It is time to take a deep breath, try to relax, and see how the next six months or so go.
This advice applies equally to the Karlsson-Hoffman squabble, the pending trade war with the U.S., and to the incoming Ontario government. There is precious little any one of us can do to affect the outcome of any of these “tragedies”. We the people would be well served to recall the standard cliché mouthed by many a hockey player, notably that he only focuses on what he can control.
With the hockey squabble, that confirms hockey players and their other halves suffer from the same human conditions as the rest of society. There is little to be gained by parsing the never-ending analyses from sociology majors and sports writers.
NAFTA and tariffs. My opinion plus 75 cents buys me nothing at my local Bridgehead. I suspect the same equation fits for everyone reading this column, aside from PM Justin Trudeau and Foreign Minister Chrystia Freeland.
On the Ontario election, about 40 per cent of the voters got what they voted for. About per cent didn’t. Welcome to first past the post. Would some form of government based on the percentage of the votes work better? Perhaps, but the dysfunctional mess that is running the west coast should make everyone wonder whether the sight of a three-seat tail wagging a 41-seat dog is something to aspire to.
Anyhow, we are now just passengers on the Ford train. Will it be a train wreck, as predicted by many? Perhaps. Will the premier-elect Doug Ford surround himself with a strong cast of cabinet ministers and strategists? Perhaps. It will take at least six months to figure out.
What we do know is that Ford has a reputation. Some of that reputation is well-earned. Some of it is just rhetoric from political foes inside and outside the Ontario PCs. Some of that reputation is merely rhetoric from political supporters, mostly from within the Ontario PC party (although Warren Kinsella, a long-time Liberal strategist, is a Ford supporter). How much we believe about his reputation is driven more by our personal preferences than reality,whatever that is these days.
One thing will be easy to predict. There will be an early statement telling us that the financial affairs of the province are far worse than the previous government led everyone to believe, and this has created significant problems in delivering on campaign promises. Not only is that standard fare for every incoming government but given the untenable dispute between Ontario’s Liberal political masters and the auditor general over accounting standards, it will likely be correct. Let’s not be surprised if there is a reference to the tariff wall along the U.S. border as a contributing factor to the challenges on delivering on … what was it they promised again?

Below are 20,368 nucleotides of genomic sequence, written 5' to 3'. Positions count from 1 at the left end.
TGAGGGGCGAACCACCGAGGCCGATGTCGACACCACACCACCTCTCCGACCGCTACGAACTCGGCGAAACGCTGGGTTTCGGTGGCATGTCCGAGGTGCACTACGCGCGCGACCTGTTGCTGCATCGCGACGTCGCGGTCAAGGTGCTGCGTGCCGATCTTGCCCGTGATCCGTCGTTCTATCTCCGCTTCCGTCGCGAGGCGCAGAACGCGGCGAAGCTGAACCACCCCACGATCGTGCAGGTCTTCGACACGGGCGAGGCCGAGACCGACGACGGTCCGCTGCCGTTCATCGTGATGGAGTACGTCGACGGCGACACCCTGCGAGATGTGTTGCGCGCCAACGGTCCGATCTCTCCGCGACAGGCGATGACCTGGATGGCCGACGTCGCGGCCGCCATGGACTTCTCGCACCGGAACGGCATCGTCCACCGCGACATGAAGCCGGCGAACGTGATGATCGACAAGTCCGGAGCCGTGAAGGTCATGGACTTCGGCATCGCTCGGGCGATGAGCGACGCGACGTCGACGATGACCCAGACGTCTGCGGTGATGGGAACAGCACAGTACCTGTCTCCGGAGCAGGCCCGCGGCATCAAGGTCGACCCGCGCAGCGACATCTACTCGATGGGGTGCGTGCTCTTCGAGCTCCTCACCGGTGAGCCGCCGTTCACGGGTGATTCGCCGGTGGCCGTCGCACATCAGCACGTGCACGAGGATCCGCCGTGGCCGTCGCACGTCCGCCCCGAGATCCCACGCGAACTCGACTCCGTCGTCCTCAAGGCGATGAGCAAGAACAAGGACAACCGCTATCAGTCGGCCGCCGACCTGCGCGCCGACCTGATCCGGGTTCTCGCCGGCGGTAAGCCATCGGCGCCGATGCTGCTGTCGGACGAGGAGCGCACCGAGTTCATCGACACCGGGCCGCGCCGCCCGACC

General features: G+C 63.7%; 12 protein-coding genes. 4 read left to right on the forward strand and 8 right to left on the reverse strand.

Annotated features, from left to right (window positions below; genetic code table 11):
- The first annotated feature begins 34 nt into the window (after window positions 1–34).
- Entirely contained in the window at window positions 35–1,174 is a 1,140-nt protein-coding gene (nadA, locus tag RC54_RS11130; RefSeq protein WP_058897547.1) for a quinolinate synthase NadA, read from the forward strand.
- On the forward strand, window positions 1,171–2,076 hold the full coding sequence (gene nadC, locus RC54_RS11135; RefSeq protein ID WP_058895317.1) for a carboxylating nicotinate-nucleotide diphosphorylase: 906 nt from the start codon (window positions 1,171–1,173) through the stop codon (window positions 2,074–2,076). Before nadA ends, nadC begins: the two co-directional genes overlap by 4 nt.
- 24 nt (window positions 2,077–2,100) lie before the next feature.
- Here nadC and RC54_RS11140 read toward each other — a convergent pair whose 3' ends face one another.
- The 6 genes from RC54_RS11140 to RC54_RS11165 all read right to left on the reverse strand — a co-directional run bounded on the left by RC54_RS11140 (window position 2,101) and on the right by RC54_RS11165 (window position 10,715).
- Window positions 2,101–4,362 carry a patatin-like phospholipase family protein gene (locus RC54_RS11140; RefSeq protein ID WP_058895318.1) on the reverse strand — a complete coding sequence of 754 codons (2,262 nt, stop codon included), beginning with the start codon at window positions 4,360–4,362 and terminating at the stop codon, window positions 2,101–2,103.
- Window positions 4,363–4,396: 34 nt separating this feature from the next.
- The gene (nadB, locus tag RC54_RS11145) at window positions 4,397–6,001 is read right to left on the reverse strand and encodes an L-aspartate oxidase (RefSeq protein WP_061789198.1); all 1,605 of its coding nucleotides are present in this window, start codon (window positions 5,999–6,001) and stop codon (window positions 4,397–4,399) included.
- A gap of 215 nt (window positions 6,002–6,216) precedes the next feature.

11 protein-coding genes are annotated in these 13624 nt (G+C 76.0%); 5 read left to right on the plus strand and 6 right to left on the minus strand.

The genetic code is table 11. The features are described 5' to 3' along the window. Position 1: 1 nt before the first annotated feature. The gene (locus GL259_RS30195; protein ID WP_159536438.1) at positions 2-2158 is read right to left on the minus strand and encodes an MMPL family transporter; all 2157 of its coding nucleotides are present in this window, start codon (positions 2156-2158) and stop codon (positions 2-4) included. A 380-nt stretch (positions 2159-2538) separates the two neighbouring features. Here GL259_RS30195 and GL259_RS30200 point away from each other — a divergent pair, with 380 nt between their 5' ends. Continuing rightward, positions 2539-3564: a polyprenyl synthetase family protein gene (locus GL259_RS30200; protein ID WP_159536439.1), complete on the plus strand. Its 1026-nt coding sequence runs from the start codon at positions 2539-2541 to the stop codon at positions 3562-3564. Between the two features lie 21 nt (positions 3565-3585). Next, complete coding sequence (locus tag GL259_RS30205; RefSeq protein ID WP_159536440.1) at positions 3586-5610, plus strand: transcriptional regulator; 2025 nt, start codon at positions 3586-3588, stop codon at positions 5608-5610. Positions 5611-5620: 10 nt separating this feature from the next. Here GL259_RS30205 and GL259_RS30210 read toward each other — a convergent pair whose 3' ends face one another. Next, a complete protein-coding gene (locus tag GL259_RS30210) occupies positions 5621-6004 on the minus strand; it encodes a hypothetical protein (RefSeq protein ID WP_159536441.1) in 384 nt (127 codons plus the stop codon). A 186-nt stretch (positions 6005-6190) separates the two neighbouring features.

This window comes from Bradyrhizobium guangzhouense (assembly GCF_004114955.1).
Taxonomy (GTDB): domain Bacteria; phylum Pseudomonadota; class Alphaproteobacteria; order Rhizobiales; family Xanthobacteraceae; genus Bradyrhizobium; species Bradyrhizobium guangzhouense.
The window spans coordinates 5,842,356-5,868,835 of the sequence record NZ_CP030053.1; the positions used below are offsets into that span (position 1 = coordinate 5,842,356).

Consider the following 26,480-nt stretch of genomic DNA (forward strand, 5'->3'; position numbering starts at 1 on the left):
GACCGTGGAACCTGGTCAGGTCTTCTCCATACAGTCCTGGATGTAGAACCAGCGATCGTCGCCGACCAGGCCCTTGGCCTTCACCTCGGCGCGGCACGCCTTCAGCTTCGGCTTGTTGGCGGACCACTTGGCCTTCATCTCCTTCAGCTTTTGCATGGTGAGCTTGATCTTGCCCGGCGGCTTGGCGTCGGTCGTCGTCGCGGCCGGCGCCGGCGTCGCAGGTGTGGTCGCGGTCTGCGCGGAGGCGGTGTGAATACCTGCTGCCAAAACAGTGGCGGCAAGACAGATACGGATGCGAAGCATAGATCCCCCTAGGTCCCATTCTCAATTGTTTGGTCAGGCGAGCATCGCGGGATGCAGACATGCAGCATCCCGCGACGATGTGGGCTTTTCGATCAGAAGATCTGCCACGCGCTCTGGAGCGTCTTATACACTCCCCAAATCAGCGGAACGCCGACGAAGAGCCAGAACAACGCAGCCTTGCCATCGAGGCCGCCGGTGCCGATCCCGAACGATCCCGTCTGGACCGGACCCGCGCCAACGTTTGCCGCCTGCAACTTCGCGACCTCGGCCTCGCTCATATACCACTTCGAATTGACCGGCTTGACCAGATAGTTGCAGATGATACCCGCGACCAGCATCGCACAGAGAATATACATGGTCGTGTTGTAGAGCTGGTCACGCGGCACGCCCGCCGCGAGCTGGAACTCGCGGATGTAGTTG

After that, it will be difficult to assess the Ford government’s performance against its platform, as there is little to compare it to. Their platform could be summed up as “not the McGuinty-Wynne Liberals”. That bar, quite frankly, is pretty low.
When someone promises more of this, less of that, with no specifics about what constitutes this or that, performance is in the eyes of the beholder. So, we can expect over the course of the next six plus months for the Ontario PCs to point to something they did as achieving a key part of their platform, and to something they didn’t do as achieving another key plank. They will be both right and wrong, depending on which side of the 40:60 fence one sits.
We live in uncertain times. The Ottawa Senators are in the middle of a tire fire. NAFTA in particular and trade with the U.S. in general is out of control. Ford is the premier-elect.
How should we handle all of this? Well, the cannabis laws are about to change. As some of you contemplate checking out the government’s supply, take time to consider former U.S. President Bill Clinton as a role model (Now who would have thought that to be a good idea?) and not inhale.
As for your correspondent, I intend to sit in the shade, inhale the sweet summer breeze and focus on what I can control, starting with my blood pressure.
Ron Benn, a finance executive, has been a member of the Centrepointe Community Association executive for the better part of three decades.
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